Cruz’s foreign policy vision has always seemed to me less like a vision than a political compromise. Since the beginning of his Senate career, knowing that he’d run for president eventually, he’s tended to describe his approach in terms of what it isn’t rather than what it is. In 2013 he framed his view as “somewhere in the middle” between John McCain and Rand Paul (as was Reagan’s, Cruz was eager to claim). There’s … a lot of room between McCain and Paul on most FP issues, but then Cruz has always preferred strategic ambiguity in right-wing intramural battles. The point of the McCain/Paul (or Rubio/Paul) contrast is to signal to hawks and doves that they can each trust him not to go too far in the wrong direction towards nation-building or isolationism. Post-Iraq, it’s risky to bet too heavily on either extreme in a Republican primary. It’s a play for votes, in other words, more so than a specific philosophy designed to help voters predict how he’d respond as president to a particular foreign policy challenge. The reason he sounds so Paul-ish in attacking Rubio today is, I think, simply because he’s eager to put Rubio back on defense on FP. Rubio accused him of weakening the country by backing the USA Freedom Act, now Cruz is giving him both barrels in reply by claiming that Rubio, in enabling Obama’s and Hillary’s disastrous intervention in Libya, weakened the country to the point where it left an ambassador vulnerable to murder. That’s excellent politics given the prominence that Benghazi has on the right as a signature Hopenchange failure. And it’s only possible because Cruz has taken care to show off his hawkish side on other high-profile FP issues, most notably his rally against the Iran deal in D.C. a few months ago. Calling him a weakling will be harder than it will be to call Paul one, which is one big reason why it seems silly for Rubio to come after him on foreign policy. It’s hard to imagine Cruz being successfully framed as too dovish to be trusted, especially when Paul’s out there to provide him with an easy contrast.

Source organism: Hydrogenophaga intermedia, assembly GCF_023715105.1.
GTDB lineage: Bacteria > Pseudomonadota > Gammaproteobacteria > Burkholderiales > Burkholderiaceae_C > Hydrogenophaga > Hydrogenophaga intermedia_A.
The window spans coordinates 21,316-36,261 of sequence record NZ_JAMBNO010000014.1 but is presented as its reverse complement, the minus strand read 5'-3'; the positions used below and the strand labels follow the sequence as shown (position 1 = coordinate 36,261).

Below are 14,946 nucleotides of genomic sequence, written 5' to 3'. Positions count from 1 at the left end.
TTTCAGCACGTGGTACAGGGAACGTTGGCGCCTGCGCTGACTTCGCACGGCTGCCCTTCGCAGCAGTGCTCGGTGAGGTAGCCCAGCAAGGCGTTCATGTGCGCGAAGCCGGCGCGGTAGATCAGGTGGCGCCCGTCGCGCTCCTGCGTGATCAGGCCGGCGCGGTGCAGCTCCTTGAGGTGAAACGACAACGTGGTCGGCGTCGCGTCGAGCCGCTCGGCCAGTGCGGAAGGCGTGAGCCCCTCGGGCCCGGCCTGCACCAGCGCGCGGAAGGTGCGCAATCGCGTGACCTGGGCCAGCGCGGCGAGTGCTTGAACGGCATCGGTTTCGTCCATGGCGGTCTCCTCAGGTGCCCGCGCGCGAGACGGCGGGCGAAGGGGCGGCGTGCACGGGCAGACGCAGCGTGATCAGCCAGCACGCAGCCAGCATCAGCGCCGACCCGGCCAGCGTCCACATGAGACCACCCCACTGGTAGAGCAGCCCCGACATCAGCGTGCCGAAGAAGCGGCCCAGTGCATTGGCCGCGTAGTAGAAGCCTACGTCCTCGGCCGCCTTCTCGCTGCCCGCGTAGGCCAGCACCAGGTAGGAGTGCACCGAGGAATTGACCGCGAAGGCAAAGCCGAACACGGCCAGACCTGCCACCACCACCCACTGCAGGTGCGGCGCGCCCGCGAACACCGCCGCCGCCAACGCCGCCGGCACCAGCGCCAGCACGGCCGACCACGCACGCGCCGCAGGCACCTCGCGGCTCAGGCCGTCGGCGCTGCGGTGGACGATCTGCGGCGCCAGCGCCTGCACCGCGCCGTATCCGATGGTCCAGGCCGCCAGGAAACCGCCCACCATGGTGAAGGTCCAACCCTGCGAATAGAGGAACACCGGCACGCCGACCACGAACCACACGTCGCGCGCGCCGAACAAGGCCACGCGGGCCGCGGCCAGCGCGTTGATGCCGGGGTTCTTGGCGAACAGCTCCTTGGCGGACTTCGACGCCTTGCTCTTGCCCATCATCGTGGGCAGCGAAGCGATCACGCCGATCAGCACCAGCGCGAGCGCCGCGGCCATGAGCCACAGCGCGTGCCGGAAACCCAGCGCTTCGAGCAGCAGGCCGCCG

But I don’t know. If it bothers you to nominate someone whose foreign policy approach is largely ad hoc beyond “do what Reagan would do, whatever that might be,” maybe you’re uncomfortable with Cruz. My own feeling is that Cruz as president would err on the side of hawkishness simply because that’s what American foreign policy in both parties tends to do (better to have voters see you as trying and failing in a foreign crisis than doing nothing) but would be less hawkish than a McCain-style aggressive interventionist like Rubio. That seems like a good place to be politically in a Republican primary four years after the troops left Iraq, but we’ll see.